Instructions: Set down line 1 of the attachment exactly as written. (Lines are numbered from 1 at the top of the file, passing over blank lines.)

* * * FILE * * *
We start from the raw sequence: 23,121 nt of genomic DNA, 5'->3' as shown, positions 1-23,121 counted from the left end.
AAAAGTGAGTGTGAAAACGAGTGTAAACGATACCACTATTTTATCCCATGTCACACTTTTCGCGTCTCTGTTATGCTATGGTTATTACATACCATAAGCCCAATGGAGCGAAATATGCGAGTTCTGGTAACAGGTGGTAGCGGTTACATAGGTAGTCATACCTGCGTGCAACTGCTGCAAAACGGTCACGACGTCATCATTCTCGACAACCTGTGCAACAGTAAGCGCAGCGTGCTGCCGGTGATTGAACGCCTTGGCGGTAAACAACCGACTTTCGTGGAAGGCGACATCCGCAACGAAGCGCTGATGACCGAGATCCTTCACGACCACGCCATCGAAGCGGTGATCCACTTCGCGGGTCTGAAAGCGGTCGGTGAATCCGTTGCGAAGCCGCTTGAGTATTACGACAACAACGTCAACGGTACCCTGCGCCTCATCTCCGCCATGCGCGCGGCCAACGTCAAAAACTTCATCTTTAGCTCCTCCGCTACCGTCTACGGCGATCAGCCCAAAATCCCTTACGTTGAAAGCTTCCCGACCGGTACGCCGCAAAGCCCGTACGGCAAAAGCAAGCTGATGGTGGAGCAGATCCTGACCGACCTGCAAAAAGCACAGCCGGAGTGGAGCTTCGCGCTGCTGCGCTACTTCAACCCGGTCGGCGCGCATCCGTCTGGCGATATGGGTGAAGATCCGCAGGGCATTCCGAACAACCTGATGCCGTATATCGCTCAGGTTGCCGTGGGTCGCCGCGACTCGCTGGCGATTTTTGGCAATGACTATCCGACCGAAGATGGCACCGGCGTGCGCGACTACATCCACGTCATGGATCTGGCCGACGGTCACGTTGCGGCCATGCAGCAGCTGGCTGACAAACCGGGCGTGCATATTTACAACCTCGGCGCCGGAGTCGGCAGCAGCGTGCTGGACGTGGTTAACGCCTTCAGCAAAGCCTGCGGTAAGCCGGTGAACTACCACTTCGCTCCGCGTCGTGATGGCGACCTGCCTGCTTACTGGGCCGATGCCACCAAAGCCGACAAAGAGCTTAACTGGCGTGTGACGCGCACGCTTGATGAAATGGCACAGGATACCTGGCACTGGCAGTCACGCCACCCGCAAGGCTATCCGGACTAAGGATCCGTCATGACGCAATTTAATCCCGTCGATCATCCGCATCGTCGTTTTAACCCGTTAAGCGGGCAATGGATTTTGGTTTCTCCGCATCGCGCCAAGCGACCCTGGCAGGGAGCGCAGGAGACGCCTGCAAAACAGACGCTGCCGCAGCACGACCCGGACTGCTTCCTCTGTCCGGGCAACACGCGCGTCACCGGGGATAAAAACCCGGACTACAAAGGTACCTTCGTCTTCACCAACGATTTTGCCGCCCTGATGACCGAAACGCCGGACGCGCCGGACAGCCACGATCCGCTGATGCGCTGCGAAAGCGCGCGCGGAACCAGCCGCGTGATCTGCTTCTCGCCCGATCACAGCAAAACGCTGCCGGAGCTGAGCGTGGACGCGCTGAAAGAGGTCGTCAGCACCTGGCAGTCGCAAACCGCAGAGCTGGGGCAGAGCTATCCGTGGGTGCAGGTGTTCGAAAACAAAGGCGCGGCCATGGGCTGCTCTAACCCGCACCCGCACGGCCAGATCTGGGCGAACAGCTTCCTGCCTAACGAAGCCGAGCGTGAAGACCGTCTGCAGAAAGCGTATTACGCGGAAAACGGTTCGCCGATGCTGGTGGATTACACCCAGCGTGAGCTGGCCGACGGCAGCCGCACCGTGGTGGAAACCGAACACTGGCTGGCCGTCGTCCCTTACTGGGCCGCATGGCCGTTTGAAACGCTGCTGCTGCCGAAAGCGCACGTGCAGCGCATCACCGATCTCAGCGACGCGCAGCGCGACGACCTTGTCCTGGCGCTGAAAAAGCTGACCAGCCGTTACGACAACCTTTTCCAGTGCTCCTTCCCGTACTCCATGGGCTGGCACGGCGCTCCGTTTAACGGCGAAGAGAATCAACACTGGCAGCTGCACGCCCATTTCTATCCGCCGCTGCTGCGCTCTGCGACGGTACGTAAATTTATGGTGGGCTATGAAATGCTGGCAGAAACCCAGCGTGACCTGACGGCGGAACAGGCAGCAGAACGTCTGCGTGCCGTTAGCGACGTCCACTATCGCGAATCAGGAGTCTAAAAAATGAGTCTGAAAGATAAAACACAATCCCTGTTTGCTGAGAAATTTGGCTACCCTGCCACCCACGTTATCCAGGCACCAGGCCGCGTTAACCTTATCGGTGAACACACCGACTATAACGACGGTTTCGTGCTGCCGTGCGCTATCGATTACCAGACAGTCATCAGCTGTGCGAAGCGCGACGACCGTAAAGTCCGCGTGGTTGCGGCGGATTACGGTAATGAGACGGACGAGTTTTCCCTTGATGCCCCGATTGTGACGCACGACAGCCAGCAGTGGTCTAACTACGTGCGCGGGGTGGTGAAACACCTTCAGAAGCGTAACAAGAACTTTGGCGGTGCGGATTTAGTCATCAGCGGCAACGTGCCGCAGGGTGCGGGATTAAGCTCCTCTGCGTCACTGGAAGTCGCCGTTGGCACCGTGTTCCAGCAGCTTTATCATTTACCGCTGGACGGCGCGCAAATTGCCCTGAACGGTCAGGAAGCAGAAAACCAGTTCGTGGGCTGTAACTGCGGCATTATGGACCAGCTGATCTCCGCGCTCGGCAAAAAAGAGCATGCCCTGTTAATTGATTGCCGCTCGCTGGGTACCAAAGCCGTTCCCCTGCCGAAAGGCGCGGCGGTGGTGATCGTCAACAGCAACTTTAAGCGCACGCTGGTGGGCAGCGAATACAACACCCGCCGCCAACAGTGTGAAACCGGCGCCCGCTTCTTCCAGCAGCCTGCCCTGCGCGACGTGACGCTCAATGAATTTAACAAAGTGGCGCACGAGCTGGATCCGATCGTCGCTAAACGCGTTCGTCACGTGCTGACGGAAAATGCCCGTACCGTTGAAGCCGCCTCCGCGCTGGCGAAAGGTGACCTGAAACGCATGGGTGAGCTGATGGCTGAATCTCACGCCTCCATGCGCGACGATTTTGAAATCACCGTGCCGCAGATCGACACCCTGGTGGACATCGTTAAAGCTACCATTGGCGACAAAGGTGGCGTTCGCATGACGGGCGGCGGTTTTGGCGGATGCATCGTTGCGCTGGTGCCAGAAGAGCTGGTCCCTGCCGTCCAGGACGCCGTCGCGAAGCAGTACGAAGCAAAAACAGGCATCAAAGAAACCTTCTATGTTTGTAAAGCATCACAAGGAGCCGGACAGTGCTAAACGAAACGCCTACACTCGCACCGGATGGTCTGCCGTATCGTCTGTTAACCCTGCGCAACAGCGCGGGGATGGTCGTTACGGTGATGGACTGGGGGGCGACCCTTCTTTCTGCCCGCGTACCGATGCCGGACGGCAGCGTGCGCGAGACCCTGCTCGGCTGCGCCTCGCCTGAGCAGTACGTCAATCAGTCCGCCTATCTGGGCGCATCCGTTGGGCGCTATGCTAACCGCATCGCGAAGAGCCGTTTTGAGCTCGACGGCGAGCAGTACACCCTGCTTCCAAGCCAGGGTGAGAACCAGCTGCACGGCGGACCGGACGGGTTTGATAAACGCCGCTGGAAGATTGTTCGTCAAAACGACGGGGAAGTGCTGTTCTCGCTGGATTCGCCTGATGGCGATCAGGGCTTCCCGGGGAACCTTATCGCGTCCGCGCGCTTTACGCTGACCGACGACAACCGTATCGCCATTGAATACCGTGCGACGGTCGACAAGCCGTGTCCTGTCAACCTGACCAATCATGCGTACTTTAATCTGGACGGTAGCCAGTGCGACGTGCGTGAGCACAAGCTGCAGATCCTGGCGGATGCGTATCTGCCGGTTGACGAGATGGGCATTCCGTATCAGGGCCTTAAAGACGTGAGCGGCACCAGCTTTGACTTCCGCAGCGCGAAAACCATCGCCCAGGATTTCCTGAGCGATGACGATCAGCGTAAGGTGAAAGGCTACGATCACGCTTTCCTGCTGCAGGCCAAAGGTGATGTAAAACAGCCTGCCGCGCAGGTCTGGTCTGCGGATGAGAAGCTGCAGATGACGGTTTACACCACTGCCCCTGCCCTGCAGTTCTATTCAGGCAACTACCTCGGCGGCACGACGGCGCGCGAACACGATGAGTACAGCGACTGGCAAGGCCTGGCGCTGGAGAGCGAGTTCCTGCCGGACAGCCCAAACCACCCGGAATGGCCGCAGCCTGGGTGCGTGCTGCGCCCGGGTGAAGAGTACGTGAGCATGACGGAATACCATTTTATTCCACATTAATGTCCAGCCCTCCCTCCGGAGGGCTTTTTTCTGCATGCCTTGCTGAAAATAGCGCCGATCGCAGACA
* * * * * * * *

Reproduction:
We start from the raw sequence: 23,121 nt of genomic DNA, 5'->3' as shown, positions 1-23,121 counted from the left end.